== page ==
Bomberos Cafe & Wine Bar located on Central Avenue.

Bomberos Cafe & Wine Bar located on Central Avenue.

Oscar Mastrantuono fulfilled his dream to establish a South American themed business with the help of his wife, Kristi, when they established Bomberos Cafe & Wine Barin a former Sunnyslope firehouse.  Bomberos means firemen in Spanish.  Opened in Nov. 2007, Bomberos attracts patrons all day long to enjoy breakfast, lunch, dinner and Happy Hour everyday of the week.

The Bomberos menu contains fresh breakfast items including pastries from local favorite Tammie Coe Cakes along with specialty coffees and teas.  For lunch and dinner, patrons enjoy bruschetta, panini, assorted trays of meats and artisan cheese, fine South American wines from Uruguay, Brazil, Chile and Argentina and South American beers from Argentina and Peru.

Mastrantuono also shares the national drink of Uruguay, Paraguay and Argentina, Yerba Mate.  It’s a form of green tea served in one gourd with a metal straw.  Family members and friends pass around and share the Yerba Mate in a traditional social setting. 

Bomberos offers a comfortable garden patio.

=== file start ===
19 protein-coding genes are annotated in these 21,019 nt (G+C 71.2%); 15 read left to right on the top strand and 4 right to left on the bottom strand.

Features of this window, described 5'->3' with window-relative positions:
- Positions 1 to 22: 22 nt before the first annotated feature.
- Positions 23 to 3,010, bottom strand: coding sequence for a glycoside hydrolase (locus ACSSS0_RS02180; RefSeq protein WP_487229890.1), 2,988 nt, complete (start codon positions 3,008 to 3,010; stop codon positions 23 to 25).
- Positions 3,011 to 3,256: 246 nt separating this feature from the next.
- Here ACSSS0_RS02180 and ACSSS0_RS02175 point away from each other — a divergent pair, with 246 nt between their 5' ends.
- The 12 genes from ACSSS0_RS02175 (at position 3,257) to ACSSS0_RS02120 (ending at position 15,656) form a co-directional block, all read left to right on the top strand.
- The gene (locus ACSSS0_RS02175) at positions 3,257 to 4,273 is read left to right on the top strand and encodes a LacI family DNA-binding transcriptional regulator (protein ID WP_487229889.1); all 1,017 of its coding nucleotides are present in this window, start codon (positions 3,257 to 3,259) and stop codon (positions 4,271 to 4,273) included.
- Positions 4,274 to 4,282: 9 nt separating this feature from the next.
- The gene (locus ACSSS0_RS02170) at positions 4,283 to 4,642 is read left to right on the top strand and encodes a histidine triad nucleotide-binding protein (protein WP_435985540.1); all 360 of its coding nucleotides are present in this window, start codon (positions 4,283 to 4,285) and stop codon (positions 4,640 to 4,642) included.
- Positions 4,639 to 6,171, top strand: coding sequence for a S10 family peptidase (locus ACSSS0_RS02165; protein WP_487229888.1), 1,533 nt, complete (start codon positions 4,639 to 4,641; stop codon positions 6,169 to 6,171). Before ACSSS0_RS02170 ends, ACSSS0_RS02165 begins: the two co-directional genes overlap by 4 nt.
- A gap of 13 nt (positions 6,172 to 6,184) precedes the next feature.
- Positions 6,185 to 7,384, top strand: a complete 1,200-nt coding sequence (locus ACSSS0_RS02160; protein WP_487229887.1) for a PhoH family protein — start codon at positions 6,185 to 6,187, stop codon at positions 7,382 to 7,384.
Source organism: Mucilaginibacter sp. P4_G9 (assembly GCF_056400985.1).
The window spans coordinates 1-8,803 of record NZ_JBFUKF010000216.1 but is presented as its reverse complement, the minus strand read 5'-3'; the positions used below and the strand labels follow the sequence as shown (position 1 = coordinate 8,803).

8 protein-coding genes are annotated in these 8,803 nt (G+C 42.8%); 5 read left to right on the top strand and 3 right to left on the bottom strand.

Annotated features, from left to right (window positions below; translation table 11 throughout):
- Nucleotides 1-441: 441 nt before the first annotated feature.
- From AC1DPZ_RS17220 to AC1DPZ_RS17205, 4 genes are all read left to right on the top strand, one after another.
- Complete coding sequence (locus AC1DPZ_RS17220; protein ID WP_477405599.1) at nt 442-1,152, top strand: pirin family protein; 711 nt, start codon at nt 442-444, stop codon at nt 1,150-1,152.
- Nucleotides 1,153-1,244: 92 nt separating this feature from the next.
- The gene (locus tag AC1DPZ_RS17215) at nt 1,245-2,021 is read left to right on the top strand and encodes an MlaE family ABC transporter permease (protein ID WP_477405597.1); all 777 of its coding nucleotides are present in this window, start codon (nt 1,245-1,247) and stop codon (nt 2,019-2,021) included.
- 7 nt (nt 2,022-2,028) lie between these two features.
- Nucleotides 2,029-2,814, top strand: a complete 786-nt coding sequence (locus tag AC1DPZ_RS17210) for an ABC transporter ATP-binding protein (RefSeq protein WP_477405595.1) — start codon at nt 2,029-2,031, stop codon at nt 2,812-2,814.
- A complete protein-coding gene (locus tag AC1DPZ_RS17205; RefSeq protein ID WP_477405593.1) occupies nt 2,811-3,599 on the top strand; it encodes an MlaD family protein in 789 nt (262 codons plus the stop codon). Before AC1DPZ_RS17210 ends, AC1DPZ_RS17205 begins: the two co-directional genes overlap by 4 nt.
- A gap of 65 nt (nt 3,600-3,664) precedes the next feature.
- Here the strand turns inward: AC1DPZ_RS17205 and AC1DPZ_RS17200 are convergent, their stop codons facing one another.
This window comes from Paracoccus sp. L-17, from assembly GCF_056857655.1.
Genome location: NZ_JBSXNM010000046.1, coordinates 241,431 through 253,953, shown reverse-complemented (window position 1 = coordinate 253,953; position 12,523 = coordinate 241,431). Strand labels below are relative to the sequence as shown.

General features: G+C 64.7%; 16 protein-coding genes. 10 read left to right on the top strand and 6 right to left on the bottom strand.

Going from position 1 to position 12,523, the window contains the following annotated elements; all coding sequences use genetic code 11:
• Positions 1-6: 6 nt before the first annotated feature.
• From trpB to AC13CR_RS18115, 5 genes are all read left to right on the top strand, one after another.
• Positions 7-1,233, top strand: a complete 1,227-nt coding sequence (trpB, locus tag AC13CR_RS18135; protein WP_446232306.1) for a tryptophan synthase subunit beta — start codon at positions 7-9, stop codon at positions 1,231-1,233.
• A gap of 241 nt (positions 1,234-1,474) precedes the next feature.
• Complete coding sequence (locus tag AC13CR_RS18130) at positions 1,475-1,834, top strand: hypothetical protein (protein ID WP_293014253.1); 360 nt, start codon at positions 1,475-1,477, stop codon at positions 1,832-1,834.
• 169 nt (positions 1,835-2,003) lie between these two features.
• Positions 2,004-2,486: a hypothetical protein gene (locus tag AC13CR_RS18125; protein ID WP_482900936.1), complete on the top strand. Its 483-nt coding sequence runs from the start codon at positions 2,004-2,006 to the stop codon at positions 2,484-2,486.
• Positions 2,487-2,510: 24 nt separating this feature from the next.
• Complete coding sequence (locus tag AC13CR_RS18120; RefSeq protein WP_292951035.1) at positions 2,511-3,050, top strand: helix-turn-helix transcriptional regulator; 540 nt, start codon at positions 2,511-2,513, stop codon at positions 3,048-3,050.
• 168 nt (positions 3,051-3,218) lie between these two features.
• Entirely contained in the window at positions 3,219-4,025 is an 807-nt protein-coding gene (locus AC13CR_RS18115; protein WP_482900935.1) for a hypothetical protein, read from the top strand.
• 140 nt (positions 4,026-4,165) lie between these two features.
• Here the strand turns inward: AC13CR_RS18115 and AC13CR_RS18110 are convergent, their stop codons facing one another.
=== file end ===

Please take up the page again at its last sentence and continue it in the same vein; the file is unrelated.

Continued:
Bomberos offers a comfortable garden patio.

A big 51-inch plasma television broadcasts news in the morning, travel programs in the afternoon and soccer or local sporting events in the evening.  Patrons relax on comfortable couches or at cozy cafe tables while they listen to sensual South American music in the background.  Trees create a canopy that shades the garden patio area where patrons relax and enjoy the beautiful Arizona weather.  On cooler evenings a large fire pit blazes in the middle of the patio to add warmth and ambiance.

Occasionally Bomberos holds wine tasting events for guests to taste South American wines and find out more about them.  Bomberos provides live music supplied by the groups Jaleo or SomBrazil on Saturday nights and music provided by World Famous Rani “G” or DK.Strickler on Thursday nights.

The mode of transportation used in Uruguay.

The mode of transportation used in Uruguay.

A 1974 fire-engine-red Vespa occupies a space outside Bomberos on the front walk or by the garden patio.  Mastrantuono used a Vespa to get around Uruguary growing up, and he continues to use it today in his American home. 

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